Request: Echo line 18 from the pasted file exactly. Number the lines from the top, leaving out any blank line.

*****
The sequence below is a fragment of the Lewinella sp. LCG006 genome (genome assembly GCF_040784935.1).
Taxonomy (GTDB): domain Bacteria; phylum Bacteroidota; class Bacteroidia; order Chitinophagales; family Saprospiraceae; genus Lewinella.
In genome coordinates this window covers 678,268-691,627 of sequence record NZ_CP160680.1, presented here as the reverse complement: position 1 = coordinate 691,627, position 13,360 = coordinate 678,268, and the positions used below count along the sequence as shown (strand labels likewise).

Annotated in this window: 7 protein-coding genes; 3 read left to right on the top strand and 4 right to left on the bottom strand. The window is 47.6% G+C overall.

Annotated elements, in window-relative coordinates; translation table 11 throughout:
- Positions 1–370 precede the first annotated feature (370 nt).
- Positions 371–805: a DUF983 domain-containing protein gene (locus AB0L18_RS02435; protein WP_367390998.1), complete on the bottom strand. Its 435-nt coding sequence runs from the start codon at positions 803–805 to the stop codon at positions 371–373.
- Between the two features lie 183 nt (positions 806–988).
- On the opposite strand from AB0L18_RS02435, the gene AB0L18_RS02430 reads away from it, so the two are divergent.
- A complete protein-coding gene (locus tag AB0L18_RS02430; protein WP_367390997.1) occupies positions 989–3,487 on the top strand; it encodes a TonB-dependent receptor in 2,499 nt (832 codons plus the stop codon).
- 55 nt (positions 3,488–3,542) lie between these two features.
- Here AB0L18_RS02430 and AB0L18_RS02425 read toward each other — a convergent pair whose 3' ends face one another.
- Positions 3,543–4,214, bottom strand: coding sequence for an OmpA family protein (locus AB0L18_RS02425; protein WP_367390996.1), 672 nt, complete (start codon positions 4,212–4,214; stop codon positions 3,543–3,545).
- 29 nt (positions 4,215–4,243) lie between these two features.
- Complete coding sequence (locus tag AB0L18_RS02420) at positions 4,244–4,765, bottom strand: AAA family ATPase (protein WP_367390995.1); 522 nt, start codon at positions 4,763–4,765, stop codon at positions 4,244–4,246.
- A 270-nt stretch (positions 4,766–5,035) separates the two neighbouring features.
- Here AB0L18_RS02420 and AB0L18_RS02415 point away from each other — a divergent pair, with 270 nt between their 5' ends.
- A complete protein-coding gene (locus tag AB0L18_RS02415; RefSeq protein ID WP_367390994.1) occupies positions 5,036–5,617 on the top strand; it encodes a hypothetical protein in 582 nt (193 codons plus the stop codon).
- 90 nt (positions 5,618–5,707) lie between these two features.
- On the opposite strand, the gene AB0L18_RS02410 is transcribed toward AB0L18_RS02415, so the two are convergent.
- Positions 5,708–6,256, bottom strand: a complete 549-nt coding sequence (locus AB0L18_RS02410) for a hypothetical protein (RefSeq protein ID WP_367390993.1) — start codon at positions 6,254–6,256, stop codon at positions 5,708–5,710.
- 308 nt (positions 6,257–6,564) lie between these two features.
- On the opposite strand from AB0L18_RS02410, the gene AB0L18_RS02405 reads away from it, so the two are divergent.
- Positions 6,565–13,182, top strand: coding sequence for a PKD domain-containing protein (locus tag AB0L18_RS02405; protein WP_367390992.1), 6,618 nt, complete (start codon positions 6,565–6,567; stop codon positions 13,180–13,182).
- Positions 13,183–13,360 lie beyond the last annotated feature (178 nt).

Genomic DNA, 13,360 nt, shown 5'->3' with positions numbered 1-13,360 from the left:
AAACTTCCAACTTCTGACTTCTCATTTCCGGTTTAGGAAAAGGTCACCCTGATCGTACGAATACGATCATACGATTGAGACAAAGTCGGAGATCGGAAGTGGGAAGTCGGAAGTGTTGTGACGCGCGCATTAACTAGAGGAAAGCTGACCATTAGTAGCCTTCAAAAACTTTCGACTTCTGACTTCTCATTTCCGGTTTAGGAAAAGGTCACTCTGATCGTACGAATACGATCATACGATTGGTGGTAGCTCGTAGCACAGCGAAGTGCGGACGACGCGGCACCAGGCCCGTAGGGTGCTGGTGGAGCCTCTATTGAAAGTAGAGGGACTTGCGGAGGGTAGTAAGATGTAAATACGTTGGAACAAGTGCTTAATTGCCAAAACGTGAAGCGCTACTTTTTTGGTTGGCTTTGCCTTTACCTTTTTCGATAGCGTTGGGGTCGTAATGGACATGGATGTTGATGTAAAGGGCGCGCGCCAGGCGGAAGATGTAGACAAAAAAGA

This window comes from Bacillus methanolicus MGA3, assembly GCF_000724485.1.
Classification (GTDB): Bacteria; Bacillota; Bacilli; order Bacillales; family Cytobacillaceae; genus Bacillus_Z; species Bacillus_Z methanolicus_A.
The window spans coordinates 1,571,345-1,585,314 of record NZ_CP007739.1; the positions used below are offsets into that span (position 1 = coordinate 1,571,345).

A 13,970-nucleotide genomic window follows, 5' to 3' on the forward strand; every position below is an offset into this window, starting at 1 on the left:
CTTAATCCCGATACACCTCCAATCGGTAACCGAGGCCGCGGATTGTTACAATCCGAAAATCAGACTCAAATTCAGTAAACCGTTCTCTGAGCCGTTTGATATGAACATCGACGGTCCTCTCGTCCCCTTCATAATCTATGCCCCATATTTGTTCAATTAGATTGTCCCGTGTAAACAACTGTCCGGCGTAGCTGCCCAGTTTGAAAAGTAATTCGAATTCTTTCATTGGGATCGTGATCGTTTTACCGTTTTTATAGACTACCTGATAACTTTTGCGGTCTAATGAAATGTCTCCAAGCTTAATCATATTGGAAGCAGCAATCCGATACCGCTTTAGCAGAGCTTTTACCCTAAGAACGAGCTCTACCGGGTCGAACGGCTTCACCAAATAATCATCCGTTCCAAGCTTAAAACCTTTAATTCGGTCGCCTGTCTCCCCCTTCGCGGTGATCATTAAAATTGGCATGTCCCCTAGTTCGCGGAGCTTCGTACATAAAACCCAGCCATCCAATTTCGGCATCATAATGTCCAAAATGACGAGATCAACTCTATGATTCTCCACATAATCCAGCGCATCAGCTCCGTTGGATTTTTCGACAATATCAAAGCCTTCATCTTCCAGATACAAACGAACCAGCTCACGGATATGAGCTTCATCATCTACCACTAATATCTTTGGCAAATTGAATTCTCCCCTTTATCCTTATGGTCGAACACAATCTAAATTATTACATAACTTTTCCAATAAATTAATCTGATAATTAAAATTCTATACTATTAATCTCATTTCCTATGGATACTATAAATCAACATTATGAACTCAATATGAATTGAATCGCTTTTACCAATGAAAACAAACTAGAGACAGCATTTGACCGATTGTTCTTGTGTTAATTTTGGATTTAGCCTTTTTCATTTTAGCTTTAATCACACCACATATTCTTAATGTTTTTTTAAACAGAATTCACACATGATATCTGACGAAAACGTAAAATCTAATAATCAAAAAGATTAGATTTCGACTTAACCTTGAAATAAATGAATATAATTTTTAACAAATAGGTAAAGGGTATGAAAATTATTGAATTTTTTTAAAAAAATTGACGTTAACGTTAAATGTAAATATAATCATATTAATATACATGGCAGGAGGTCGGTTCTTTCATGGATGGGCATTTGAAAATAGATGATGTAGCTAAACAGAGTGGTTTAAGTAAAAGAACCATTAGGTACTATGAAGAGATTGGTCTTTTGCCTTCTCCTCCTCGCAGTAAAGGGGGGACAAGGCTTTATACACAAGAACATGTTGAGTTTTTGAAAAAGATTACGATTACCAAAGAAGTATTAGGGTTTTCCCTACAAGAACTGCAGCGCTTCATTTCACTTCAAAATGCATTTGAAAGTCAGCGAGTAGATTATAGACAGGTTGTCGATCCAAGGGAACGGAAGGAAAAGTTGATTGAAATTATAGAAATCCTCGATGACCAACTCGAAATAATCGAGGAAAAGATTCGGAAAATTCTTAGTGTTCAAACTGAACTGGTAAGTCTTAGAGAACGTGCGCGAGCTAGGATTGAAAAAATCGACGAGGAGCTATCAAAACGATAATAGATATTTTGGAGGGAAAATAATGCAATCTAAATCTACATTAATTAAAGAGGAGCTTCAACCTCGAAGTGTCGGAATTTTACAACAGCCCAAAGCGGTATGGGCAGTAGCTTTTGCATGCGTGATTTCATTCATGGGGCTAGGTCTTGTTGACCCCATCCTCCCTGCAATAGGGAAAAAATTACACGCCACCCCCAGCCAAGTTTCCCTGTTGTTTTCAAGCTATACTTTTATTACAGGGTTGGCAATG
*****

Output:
- A complete protein-coding gene (locus tag AB0L18_RS02415; RefSeq protein ID WP_367390994.1) occupies positions 5,036–5,617 on the top strand; it encodes a hypothetical protein in 582 nt (193 codons plus the stop codon).